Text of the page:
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Economy

Fewer Americans Apply for Unemployment Benefits Last Week

WASHINGTON — Fewer Americans applied for jobless aid last week with the number of Americans collecting unemployment at historically low levels.

Applications for unemployment benefits fell by 11,000 to 200,000 for the week ending May 28, the Labor Department reported Thursday. First-time applications generally track the number of layoffs.

The four-week average for claims, which evens out some of the weekly volatility, dipped by 500 from the previous week to 206,500.

The total number of Americans collecting jobless benefits for the week ending May 21 fell from the previous week, to 1,309,000, the fewest since Dec. 27, 1969.

American workers are enjoying historically strong job security two years after the coronavirus pandemic plunged the economy into a short but devastating recession. Weekly applications for unemployment aid have been consistently below the pre-pandemic level of 225,000 for most of 2022, even as the overall economy contracted in the first quarter and concerns over inflation persist.

Last month, the government reported America’s employers added 428,000 jobs in April, leaving the unemployment rate at 3.6%, just above the lowest level in a half-century. Hiring gains have been strikingly consistent in the face of the worst inflation in four decades, with employers adding at least 400,000 jobs for 12 straight months.

The government’s May jobs report will be released Friday, with many expecting that 400,000 jobs added streak to be broken. Economists surveyed by FactSet project that the U.S. added 323,000 jobs in May, which would be the fewest in about a year-and-a-half.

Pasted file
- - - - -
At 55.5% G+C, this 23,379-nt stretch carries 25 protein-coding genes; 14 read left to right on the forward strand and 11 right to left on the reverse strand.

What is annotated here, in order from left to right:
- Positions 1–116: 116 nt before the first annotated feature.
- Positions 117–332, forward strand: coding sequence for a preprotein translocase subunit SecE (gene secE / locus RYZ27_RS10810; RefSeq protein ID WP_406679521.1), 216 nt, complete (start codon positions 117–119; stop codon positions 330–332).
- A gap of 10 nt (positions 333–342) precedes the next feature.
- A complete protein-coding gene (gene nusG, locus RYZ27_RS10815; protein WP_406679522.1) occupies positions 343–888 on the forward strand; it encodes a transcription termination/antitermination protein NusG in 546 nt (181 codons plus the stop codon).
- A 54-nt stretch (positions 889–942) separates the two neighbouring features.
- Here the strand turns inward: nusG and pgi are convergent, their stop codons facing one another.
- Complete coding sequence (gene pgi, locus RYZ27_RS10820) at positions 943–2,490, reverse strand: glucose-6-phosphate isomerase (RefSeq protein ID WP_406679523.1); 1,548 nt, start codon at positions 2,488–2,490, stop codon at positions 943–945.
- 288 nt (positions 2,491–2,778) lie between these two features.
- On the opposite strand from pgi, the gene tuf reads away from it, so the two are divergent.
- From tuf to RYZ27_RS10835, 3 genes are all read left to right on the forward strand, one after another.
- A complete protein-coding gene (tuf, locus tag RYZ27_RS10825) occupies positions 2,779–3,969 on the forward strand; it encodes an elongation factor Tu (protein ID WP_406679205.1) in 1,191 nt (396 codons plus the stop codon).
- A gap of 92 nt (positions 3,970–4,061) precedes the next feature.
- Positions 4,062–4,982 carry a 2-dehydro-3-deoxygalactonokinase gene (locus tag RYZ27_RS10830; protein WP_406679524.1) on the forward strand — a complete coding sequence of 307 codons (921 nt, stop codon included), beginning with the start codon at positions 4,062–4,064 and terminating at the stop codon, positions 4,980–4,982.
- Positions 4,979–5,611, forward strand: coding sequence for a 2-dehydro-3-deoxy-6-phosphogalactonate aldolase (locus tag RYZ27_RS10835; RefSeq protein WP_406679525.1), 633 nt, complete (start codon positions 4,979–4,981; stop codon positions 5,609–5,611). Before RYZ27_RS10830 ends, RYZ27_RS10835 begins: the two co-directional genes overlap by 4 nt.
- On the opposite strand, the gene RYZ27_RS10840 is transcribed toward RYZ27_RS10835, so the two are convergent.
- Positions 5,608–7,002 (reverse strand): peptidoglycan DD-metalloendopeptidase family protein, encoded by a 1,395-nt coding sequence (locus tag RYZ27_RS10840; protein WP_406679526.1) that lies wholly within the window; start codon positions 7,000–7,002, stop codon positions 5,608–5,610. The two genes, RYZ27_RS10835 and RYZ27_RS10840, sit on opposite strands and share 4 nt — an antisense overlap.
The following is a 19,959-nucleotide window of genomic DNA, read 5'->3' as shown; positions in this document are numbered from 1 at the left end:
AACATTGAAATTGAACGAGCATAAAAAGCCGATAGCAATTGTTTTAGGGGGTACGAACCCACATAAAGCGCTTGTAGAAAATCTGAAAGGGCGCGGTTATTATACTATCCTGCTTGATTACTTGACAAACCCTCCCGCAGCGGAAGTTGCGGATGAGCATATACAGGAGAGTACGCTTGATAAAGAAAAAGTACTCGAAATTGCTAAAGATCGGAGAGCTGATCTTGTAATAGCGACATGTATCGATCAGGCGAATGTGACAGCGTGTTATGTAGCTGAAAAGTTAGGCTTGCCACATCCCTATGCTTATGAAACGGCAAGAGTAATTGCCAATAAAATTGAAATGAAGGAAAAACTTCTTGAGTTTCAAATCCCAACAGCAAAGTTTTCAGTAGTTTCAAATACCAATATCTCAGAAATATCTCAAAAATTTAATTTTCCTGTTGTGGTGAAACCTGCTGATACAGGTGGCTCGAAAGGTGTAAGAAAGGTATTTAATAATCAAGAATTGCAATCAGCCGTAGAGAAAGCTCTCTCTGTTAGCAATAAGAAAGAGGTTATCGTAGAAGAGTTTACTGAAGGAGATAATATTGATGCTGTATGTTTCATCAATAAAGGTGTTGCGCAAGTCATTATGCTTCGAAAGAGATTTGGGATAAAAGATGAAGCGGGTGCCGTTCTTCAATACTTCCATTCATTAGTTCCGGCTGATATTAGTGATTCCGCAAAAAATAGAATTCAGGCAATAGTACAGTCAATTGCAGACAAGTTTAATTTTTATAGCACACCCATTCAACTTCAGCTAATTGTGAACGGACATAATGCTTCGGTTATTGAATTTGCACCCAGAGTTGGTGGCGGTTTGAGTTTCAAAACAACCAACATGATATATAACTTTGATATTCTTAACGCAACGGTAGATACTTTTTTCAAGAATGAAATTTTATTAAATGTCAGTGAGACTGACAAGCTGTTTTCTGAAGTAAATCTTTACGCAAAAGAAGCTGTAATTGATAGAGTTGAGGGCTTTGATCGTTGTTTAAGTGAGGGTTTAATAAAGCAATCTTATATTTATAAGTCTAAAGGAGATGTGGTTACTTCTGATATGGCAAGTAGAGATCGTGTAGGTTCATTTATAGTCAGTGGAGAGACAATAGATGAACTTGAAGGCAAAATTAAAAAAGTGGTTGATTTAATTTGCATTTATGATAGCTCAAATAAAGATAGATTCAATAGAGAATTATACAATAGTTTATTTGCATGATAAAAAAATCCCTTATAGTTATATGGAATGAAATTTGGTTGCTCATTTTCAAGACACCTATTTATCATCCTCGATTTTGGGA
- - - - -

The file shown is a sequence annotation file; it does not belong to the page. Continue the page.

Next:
On Wednesday, a separate government employment report said that the number of job openings across the economy ticked a bit lower in April but remains much higher, at 11.4 million, than the number of unemployed people.

The healthy level of open jobs shows that companies are still trying to add staff and grow, even as inflation hovers near a 40-year high and the Federal Reserve has embarked on what could be its fastest pace of interest rate hikes since the 1980s.

Last month, the government reported that U.S. producer prices soared 11% in April from a year earlier, a hefty gain that indicates high inflation will remain a burden for consumers and businesses in the months ahead.

Inflation at the consumer level eased slightly in April after months of relentless increases but remained near a four-decade high. Consumer prices jumped 8.3% last month from a year ago, just below the 8.5% year-over-year surge in March, which was the highest since 1981.

Earlier in May, the Federal Reserve intensified its fight against inflation by raising its benchmark short-term interest rate by a half-percentage point, signaling further large rate hikes to come.

There had been some speculation that the Fed may consider a rate hike pause at its September meeting, but such hopes diminished after a report Wednesday from the Institute for Supply Management showing that manufacturing growth accelerated last month, contrary to economists’ expectations for a slowdown.

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